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Speaking Voldemort’s name

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JUNE 12, 2015

Belief systems in many societies are regarded as unquestionable. Most people are too scared to question or criticize accepted norms — in some cases, just voicing disapproval is dangerous. When an entire society dogmatically follows one fixed set of beliefs, it’s hard to even form opinions that differ. How can individuals believe that their dissenting views are valid when everyone around them claims the opposite?

Speaking up against unfair traditions is like saying Voldemort’s name out loud. Lord Voldemort, the antagonist in the “Harry Potter” series, was an evil and powerful wizard. Almost everyone in the wizarding world was too scared to even speak his name and instead called him “He-Who-Must-Not-Be-Named” or “You-Know-Who.” In conservative societies, many issues cause the same reaction, and people become too scared to acknowledge or challenge them.

These issues are those-that-must-not-be-questioned.

In school, I was surrounded by people who stifled intellectual exploration. Most teachers avoided controversy at all costs and presented only one fixed perspective. To them, religion was unquestionable and tradition indisputable.

My views differed from those of most people around me, especially when it came to women’s and gay rights. My family was a lot more liberal, and I hated how many people in society treated women as inferior and confined them to the domestic sphere. For a long time, I kept my views to myself. I was convinced that there was something wrong with me, that I could somehow not understand what everyone around me did. I was ashamed that I kept having doubts when it came to my faith.

I was a progressive, pro-gay-marriage feminist in a society that was conservative, homophobic and sexist. I felt alienated because of my views and did not dare to voice them. When my English teacher defended patriarchy as being useful, I stayed quiet. When my sociology teacher compared feminists to man-haters and claimed that all gays should be expelled to an island, I stayed quiet. At that time, I wasn’t convinced that my views mattered, and I felt that I could not openly challenge the sexism, intolerance and bigotry that surrounded me.

Even when I did speak up, I ended up internalizing the criticism I received. When I criticized the analogy comparing women who don’t wear the hijab to dirty, unwrapped sweets, I was told by classmates that my understanding of Islam was corrupted and that I was to blame for finding the hijab restrictive. Other comments I made were met with the same reaction.

It wasn’t until my high school history teacher encouraged me to speak up that I realized my views weren’t flawed. Yes, they were different. My experiences and opinions did not conform to what everyone else expected, but that didn’t mean they weren’t valid. It’s OK for people to hold differing perspectives — there isn’t one absolute answer, and there is truth in opposing viewpoints.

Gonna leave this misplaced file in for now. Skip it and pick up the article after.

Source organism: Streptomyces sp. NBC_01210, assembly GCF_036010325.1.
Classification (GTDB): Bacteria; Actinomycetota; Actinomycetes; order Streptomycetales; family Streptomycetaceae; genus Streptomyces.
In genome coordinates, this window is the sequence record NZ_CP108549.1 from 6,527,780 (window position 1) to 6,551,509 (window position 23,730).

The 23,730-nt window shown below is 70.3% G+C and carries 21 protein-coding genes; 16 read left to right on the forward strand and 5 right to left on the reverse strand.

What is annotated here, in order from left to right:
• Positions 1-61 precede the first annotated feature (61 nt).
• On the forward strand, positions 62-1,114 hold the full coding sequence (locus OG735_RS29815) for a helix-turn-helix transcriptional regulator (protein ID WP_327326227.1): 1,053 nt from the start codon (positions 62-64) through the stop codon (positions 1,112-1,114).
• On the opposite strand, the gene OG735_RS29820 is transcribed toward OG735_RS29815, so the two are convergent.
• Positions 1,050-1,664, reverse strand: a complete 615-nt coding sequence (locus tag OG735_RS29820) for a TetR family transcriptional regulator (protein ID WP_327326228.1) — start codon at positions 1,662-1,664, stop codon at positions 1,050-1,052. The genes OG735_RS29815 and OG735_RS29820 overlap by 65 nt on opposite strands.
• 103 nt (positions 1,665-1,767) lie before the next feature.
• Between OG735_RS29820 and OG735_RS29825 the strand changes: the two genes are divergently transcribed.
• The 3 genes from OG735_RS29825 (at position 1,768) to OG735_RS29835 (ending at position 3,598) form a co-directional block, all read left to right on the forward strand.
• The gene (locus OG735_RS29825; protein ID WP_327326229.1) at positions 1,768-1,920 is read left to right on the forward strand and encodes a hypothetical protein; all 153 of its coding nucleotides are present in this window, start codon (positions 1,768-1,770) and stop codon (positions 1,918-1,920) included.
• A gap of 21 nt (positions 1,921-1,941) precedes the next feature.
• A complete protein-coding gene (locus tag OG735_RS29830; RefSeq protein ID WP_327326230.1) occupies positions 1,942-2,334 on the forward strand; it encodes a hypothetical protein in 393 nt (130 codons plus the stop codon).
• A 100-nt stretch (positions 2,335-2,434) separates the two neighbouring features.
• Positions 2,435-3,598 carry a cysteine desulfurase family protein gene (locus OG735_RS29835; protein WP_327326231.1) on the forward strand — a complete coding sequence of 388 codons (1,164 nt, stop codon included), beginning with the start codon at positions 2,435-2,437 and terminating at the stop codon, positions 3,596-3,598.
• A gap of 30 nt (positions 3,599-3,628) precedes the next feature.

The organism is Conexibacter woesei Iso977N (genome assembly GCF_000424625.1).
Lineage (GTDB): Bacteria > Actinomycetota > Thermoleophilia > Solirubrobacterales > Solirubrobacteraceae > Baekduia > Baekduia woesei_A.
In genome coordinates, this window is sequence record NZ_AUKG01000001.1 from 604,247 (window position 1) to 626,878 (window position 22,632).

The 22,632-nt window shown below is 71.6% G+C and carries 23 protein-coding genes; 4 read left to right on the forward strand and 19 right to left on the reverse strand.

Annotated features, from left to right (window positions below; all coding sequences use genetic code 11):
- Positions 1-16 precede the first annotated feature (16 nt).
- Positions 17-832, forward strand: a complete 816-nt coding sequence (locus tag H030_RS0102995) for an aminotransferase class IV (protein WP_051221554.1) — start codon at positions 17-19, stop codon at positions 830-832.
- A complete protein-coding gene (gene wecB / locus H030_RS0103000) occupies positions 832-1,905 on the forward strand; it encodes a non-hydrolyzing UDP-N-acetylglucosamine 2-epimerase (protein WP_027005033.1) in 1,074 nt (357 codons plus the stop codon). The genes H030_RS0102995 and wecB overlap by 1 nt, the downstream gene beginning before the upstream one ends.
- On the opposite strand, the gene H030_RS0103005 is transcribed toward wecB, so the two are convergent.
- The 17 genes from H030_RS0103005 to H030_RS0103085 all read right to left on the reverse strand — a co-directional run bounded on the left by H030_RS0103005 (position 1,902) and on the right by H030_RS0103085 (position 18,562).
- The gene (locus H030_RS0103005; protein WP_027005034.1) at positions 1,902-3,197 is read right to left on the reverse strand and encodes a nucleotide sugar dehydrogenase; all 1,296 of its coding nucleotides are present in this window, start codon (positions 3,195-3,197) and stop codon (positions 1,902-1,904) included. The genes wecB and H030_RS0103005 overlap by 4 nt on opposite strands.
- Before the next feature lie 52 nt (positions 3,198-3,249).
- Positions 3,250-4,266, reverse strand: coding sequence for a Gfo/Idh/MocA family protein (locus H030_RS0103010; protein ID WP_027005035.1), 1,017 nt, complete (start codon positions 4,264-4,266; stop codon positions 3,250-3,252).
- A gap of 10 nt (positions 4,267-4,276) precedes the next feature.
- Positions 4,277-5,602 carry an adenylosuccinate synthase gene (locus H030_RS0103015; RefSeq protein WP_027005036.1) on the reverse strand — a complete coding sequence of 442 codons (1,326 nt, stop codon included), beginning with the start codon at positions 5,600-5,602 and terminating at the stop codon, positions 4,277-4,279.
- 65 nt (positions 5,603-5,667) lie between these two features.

Unlike my other teachers, my history teacher encouraged freedom of speech. He challenged traditional views, even though most people in school, including students, did not like hearing dissenting opinions. In class, he would talk about Sigmund Freud and human sexuality, speak against religious intolerance and highlight the sexism present in our society, even though these issues were considered extremely contentious and it was taboo to talk about them. When I nervously confessed to him after class one day that I supported feminism, he didn’t criticize my views. Instead, he encouraged me to speak up and gave my hope that change was possible.

Albus Dumbledore, one of the few wizards in the books who calls Voldemort by his name, once tells Harry, “Call him Voldemort, Harry. Always use the proper name for things. Fear of a name increases fear of the thing itself.” My teacher was like Dumbledore. He didn’t shy away from addressing issues the way they deserved to be addressed.

History class became a safe space where I could voice my views, where I could speak Voldemort’s name out loud. I slowly expanded my discussion to include other friends and acquaintances, and I realized I wasn’t the only with doubts and conflicts. Lots of people felt the way I did.

Sadly, not all spaces are safe, and not everyone is tolerant of dissent. In some societies, speaking up does not just lead to social ostracism and criticism, but to imprisonment and even death. In the past few months, three secular bloggers have been hacked to death in Bangladesh. In April, Sabeen Mahmud, a human rights activist in Pakistan, was gunned down. Last week, Saudi Arabia upheld the sentence of a thousand lashes and 10 years of jail time for a blogger, Raif Badawi, who encouraged secularism and free speech. These people were speaking up against injustice and intolerance, and it’s a shame that their voices were stifled so brutally.

Even in the United States, people can receive such extreme backlash and violence for coming out of the closet, for being transgender or for promoting issues such as abortion that it can be hard to not question one’s convictions.

When your views challenge traditional norms, you may experience considerable self-doubt and shame. But it’s important to realize that your views and experiences are valid.

Even if only to yourself, speak Voldemort’s name out loud.

Shanzeh Khurram writes the Friday blog on feminism and religion. You can contact her at [email protected].

JUNE 12, 2015